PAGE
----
3.6. Adsorption Isotherm Parameters

The adsorption parameters of the Langmuir, Freundlich, and D–R isotherms can be predicted in Table 1. The qe values obtained for various resins were observed to follow the given order, i.e., qeAmberlyst-15(Na+) > qeAmberlite IRC-50(Na+) which is the same as discussed in the preceding sections for the sorption isotherms and can be correlated to the effect of the charged functional group and the matrix of the adsorbent. The lower qe values for the Amberlite IRC-50 resin can be attributed to the weak acidic nature of the carboxylic groups. However, for the KL values, a reverse trend was observed, i.e., KLAmberlite IRC-50(Na+) > KLAmberlyst-15(Na+) which demonstrates that the Kl values for the carboxylic acid resin were higher than those for the sulfonic acid resin, whereas the lower KL values for Amberlyst-15 indicated a poor interaction between Cr(III) and the sulfonic acid group (SO3) and the higher KL values for Amberlite IRC-50 suggested a stronger binding of Cr(III) ions with the carboxylic acid group (COO). These findings are consistent with several investigations that have been published earlier [36,37,38]. The value of E for Amberlite IRC-50 (Na+) was greater than 8 kJ∙mol−1, i.e. in the range varying from 8.5 to 12 kJ∙mol−1, indicating an ion exchange mechanism, whereas for Amberlyst-15 (Na+), the value of E was less than 8 kJ∙mol−1 and indicated that weak forces of interaction were involved in the adsorption process [37,38].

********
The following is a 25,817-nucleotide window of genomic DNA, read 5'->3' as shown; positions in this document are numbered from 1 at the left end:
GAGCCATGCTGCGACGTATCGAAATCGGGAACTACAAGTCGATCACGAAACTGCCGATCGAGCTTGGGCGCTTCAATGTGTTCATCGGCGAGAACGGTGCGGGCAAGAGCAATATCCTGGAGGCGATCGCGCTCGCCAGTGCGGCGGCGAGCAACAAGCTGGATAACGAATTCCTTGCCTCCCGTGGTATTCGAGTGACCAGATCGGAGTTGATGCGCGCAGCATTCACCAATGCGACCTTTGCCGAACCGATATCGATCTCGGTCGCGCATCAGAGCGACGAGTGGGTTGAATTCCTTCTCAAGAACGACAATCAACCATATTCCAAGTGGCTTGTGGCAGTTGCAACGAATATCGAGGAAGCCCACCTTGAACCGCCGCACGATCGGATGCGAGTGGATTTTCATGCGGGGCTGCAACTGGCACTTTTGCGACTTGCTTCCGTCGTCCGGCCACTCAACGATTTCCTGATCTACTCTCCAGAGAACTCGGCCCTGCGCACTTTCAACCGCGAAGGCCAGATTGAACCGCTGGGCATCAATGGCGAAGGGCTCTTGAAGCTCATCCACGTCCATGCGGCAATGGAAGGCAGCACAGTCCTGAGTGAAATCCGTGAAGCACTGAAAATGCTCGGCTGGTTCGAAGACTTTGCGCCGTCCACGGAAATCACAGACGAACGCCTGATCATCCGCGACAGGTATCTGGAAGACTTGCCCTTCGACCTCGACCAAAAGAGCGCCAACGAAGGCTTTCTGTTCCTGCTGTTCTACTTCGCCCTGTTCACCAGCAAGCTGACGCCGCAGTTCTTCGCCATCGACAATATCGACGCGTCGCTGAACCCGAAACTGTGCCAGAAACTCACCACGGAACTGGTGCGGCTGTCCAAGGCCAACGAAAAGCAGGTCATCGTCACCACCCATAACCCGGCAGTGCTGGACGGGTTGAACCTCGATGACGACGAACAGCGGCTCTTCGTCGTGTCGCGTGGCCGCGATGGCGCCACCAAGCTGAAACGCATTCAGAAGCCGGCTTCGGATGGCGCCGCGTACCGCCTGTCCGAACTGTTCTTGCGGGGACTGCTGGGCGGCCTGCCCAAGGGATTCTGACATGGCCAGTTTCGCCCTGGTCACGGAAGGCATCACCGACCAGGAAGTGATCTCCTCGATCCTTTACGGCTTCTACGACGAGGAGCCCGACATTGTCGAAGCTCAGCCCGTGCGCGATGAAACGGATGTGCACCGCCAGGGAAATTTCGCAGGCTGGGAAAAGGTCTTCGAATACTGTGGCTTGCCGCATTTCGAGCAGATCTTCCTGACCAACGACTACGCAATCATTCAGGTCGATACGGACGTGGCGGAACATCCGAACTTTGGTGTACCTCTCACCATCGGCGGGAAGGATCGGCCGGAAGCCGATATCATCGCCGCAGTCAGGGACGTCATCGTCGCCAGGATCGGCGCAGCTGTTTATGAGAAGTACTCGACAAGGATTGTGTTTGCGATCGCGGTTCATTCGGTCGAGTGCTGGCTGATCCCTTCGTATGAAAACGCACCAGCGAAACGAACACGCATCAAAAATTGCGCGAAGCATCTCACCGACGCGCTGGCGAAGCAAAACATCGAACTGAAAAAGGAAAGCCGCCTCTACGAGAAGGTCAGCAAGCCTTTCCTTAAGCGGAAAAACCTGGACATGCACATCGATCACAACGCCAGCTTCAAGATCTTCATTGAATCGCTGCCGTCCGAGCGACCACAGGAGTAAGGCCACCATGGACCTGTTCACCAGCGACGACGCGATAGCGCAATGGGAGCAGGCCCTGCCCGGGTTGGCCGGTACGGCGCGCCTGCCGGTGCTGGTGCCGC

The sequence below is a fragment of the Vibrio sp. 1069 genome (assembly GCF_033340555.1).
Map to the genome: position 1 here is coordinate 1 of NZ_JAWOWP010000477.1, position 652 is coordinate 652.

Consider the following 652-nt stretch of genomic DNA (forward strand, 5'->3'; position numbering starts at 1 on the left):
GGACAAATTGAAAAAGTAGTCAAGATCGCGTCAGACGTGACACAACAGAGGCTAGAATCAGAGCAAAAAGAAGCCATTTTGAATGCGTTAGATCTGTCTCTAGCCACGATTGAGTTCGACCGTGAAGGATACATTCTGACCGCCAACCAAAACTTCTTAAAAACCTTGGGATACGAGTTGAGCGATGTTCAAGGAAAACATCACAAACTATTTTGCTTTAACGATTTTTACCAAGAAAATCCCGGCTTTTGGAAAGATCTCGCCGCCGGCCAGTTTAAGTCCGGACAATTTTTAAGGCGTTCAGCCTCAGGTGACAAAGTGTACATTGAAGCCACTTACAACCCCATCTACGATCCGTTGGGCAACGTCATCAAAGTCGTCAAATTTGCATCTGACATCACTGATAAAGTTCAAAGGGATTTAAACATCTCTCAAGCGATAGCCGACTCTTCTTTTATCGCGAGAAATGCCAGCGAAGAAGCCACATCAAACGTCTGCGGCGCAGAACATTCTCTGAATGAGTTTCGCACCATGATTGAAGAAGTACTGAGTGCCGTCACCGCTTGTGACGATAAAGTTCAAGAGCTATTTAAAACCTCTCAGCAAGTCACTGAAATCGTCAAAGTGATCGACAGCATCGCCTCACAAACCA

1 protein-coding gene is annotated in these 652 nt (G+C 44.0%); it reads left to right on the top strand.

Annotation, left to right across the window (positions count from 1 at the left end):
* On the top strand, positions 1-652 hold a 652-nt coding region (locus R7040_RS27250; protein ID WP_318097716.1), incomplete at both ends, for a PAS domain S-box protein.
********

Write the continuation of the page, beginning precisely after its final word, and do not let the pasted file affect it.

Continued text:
3.7. Kinetic Data Modeling

The plots of the pseudo-Ist-order and -IIst-order kinetic models on both resins are shown in Figure 7. According to the value of R2, the pseudo-second-order is more applicable, but as an error analysis method such as RMSE and SSE is applied. The RMSE and SSE value was smaller for the pseudo-Ist-order as compared to the pseudo-IIst-order [14]. Therefore, the pseudo-Ist-order was considered to be more applicable for Cr(III) exchange on both resins, as shown by the proximity of the estimated and observed values for qe. The increase in the k1 values with temperature assures that the reaction was endothermic [29].

3.8. Rate Constant and Activation Energy Parameters